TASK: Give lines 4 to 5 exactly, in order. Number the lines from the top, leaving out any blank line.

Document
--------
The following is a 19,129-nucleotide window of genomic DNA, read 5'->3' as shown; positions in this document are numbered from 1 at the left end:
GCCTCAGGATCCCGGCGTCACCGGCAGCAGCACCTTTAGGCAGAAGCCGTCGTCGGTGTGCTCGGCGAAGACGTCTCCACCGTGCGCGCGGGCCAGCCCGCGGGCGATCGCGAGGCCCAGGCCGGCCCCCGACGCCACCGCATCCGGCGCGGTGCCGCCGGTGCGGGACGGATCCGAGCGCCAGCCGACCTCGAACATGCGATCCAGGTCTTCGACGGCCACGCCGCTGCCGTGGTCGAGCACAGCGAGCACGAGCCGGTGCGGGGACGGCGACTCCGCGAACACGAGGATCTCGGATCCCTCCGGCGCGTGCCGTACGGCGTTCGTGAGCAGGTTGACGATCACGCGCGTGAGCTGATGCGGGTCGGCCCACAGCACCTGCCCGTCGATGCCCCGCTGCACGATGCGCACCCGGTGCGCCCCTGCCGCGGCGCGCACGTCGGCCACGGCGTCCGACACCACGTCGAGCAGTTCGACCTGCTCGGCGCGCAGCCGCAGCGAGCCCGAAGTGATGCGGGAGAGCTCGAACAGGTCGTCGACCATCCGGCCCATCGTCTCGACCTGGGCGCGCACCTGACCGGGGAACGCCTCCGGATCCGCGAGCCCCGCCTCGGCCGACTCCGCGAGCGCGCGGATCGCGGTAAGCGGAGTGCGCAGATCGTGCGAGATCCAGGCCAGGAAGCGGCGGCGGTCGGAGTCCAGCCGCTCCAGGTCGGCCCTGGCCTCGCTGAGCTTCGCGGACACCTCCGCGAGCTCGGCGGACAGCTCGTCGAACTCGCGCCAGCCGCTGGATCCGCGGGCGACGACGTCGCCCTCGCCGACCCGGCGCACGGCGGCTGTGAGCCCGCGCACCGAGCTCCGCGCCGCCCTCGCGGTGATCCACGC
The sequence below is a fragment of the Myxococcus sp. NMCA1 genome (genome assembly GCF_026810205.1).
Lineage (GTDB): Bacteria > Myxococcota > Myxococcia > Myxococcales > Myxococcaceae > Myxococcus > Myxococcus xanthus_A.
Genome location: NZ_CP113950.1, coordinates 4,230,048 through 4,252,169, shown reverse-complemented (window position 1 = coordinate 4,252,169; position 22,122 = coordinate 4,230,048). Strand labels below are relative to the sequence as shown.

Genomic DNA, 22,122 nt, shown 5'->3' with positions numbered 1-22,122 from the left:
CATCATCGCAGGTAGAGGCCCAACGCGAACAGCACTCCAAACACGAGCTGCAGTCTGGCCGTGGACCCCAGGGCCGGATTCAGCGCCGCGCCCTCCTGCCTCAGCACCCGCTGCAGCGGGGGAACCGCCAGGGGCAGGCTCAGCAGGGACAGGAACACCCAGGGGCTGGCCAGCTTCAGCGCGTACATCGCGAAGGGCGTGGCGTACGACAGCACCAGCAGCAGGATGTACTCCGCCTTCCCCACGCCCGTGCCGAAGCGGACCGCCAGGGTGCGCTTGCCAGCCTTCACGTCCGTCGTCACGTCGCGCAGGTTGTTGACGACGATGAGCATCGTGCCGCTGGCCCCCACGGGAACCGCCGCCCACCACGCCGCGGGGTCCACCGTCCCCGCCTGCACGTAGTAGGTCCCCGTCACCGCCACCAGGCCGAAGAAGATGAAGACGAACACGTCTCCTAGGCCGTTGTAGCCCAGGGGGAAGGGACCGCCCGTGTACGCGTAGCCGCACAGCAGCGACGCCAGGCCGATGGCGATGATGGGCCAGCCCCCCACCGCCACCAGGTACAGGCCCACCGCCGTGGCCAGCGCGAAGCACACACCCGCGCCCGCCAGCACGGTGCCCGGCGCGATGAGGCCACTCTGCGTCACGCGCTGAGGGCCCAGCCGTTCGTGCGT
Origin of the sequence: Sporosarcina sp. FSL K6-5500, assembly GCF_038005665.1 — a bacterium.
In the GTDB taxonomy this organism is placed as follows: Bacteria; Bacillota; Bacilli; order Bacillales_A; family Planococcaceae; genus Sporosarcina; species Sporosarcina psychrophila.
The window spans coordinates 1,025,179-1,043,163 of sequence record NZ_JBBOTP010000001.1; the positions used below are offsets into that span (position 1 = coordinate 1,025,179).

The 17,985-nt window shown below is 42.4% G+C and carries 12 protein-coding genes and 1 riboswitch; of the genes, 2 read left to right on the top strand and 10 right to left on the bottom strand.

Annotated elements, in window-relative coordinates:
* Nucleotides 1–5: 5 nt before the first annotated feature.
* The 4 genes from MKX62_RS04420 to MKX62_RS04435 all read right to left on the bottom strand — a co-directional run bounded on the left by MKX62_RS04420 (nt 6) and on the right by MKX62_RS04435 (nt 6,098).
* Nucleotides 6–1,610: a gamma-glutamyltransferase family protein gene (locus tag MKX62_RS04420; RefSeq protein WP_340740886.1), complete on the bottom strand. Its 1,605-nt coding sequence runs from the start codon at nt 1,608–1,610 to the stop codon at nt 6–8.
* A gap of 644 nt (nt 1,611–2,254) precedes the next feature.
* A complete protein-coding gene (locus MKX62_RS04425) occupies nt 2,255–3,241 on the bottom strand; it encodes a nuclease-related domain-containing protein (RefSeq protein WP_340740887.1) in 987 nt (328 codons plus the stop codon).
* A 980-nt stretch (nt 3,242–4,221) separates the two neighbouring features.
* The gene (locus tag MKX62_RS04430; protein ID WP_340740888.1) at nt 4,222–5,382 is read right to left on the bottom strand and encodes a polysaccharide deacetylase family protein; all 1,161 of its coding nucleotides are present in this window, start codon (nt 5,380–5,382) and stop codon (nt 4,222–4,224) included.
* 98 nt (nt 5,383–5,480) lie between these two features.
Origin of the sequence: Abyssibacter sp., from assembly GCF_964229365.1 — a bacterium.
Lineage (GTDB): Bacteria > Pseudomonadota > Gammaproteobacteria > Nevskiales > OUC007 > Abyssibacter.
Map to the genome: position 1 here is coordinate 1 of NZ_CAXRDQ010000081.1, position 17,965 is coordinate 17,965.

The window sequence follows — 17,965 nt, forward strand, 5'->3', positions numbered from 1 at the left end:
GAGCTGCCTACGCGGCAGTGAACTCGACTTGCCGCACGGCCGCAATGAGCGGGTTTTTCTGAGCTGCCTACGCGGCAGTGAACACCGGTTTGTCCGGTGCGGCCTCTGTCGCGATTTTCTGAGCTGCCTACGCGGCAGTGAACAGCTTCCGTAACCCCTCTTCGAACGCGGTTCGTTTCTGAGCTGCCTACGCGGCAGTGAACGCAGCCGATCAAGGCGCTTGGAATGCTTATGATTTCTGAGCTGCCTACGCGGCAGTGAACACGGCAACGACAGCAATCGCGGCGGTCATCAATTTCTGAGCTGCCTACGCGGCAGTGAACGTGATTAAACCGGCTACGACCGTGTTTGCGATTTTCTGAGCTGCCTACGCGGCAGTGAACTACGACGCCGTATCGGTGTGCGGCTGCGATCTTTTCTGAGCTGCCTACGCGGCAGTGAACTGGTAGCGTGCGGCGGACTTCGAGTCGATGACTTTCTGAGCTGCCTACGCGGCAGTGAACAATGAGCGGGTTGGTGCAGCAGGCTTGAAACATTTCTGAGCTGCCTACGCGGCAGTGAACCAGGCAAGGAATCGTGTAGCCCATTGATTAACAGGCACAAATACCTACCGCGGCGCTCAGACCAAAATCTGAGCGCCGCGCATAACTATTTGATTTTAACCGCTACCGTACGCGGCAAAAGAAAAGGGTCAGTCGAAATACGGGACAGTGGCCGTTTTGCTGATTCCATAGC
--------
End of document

Lineage (GTDB): Bacteria > Myxococcota > Myxococcia > Myxococcales > Myxococcaceae > Myxococcus > Myxococcus xanthus_A.
Genome location: NZ_CP113950.1, coordinates 4,230,048 through 4,252,169, shown reverse-complemented (window position 1 = coordinate 4,252,169; position 22,122 = coordinate 4,230,048). Strand labels below are relative to the sequence as shown.